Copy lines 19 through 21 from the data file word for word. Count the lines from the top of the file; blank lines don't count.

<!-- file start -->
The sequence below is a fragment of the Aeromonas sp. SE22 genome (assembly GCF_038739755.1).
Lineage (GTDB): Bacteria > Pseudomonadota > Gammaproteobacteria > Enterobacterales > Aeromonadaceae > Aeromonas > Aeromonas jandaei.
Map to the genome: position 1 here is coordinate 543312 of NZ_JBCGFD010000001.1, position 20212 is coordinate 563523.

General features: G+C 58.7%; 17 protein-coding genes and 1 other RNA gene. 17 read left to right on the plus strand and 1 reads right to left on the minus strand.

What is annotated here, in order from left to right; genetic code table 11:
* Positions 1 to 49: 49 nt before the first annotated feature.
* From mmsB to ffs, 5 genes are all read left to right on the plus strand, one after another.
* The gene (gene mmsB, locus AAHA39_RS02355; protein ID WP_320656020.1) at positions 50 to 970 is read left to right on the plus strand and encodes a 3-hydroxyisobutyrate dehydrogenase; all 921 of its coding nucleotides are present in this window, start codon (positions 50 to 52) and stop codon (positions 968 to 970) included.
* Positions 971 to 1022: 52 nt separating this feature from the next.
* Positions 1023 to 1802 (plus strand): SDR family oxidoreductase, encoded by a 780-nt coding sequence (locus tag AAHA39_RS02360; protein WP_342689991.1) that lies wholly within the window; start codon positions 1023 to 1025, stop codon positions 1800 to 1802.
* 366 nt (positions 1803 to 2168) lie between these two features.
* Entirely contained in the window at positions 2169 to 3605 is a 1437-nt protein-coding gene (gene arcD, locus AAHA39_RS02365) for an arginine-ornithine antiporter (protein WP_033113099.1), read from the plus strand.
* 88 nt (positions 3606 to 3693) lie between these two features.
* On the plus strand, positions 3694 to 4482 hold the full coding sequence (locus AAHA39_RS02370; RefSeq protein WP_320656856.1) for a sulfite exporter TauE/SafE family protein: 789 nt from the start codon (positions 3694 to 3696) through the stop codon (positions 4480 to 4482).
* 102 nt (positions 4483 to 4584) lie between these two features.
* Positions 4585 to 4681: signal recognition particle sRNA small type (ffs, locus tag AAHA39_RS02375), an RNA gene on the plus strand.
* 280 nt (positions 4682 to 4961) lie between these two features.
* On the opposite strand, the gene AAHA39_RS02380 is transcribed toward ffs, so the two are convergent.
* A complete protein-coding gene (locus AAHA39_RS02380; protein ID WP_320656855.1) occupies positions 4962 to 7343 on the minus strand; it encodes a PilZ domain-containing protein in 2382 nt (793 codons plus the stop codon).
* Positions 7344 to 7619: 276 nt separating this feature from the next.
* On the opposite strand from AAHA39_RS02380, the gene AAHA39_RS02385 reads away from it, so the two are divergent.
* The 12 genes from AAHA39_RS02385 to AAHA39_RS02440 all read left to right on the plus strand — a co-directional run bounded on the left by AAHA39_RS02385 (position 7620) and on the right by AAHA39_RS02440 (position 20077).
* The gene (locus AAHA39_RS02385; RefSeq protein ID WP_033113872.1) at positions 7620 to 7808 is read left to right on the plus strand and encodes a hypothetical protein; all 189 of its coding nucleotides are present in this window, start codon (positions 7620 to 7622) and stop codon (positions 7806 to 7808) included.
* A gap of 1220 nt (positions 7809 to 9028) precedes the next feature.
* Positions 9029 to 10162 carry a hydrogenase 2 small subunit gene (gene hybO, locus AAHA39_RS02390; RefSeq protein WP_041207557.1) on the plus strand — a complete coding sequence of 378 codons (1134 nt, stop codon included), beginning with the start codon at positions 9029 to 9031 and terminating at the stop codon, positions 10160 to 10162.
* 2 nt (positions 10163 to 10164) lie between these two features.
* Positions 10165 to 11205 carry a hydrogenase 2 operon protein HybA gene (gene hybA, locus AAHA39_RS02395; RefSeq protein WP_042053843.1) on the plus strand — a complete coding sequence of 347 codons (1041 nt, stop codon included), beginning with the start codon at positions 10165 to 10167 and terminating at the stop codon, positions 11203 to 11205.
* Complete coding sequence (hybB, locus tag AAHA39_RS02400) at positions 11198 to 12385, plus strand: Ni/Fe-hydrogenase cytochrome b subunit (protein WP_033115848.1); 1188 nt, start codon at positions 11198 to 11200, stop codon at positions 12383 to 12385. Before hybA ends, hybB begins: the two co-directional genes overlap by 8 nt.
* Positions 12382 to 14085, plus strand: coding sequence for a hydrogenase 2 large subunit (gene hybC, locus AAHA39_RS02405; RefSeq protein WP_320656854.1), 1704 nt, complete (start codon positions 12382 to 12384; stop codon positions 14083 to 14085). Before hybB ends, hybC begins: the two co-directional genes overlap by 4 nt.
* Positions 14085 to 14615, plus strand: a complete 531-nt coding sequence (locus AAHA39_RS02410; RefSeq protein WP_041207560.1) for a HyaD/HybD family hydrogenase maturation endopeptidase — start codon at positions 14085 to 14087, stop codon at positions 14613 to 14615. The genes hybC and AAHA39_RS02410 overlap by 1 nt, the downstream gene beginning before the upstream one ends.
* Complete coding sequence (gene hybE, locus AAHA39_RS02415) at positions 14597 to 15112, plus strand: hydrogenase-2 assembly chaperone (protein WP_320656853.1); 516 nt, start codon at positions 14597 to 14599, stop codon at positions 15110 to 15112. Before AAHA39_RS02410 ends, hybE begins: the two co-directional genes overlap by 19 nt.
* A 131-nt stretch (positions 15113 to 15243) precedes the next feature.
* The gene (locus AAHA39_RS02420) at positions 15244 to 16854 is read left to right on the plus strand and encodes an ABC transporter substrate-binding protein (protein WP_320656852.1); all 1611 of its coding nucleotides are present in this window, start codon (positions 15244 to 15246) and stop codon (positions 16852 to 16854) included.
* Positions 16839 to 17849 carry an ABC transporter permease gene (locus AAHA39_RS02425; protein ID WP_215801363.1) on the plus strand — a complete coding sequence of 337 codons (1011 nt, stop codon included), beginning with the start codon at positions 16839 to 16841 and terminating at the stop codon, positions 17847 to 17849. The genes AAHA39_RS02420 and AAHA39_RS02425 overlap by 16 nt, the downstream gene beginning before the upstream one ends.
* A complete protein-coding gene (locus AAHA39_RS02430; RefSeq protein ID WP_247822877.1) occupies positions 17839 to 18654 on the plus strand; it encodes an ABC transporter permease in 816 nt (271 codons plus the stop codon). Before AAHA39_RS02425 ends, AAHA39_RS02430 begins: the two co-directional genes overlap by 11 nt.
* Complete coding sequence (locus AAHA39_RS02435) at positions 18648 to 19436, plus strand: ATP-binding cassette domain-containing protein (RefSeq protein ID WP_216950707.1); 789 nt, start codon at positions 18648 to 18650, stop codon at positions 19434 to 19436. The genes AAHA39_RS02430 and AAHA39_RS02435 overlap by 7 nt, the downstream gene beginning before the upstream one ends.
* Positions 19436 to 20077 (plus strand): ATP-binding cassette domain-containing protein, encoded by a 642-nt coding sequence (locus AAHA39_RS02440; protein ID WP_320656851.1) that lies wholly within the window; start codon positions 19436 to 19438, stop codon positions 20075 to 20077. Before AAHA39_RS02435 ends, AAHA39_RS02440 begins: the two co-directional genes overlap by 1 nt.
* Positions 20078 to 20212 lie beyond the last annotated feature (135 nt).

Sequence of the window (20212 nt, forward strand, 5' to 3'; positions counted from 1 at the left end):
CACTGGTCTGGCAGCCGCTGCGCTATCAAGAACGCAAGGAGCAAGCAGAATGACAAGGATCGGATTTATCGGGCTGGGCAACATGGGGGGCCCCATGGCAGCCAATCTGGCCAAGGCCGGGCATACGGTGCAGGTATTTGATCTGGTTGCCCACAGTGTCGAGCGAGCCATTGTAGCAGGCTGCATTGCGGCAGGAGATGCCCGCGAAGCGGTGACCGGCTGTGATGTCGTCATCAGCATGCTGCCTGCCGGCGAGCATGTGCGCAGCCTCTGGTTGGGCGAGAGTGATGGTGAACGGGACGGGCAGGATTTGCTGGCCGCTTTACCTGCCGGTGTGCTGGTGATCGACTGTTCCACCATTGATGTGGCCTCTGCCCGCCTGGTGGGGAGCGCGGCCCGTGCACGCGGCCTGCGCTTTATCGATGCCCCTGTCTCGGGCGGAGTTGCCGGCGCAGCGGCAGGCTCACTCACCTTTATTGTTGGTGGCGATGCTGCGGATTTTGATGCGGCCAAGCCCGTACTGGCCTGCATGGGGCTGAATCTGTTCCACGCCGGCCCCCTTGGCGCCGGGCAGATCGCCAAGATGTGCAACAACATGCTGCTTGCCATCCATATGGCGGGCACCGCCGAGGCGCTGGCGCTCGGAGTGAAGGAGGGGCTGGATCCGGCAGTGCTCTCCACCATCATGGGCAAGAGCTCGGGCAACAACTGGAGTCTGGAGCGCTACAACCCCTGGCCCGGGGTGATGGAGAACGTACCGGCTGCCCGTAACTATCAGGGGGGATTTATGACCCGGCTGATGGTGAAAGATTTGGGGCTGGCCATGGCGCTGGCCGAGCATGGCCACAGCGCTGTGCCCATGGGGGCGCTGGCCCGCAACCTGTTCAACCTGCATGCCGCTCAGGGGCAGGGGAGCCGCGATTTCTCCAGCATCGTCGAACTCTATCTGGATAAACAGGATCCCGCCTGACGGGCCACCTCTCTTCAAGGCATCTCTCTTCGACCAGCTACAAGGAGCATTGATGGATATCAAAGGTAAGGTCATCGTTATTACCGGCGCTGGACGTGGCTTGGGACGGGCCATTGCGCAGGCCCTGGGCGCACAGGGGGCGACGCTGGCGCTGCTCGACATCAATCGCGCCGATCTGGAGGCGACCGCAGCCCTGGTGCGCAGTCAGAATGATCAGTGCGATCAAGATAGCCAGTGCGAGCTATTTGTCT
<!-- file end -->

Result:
* A complete protein-coding gene (locus AAHA39_RS02380; protein ID WP_320656855.1) occupies positions 4962 to 7343 on the minus strand; it encodes a PilZ domain-containing protein in 2382 nt (793 codons plus the stop codon).
* Positions 7344 to 7619: 276 nt separating this feature from the next.
* On the opposite strand from AAHA39_RS02380, the gene AAHA39_RS02385 reads away from it, so the two are divergent.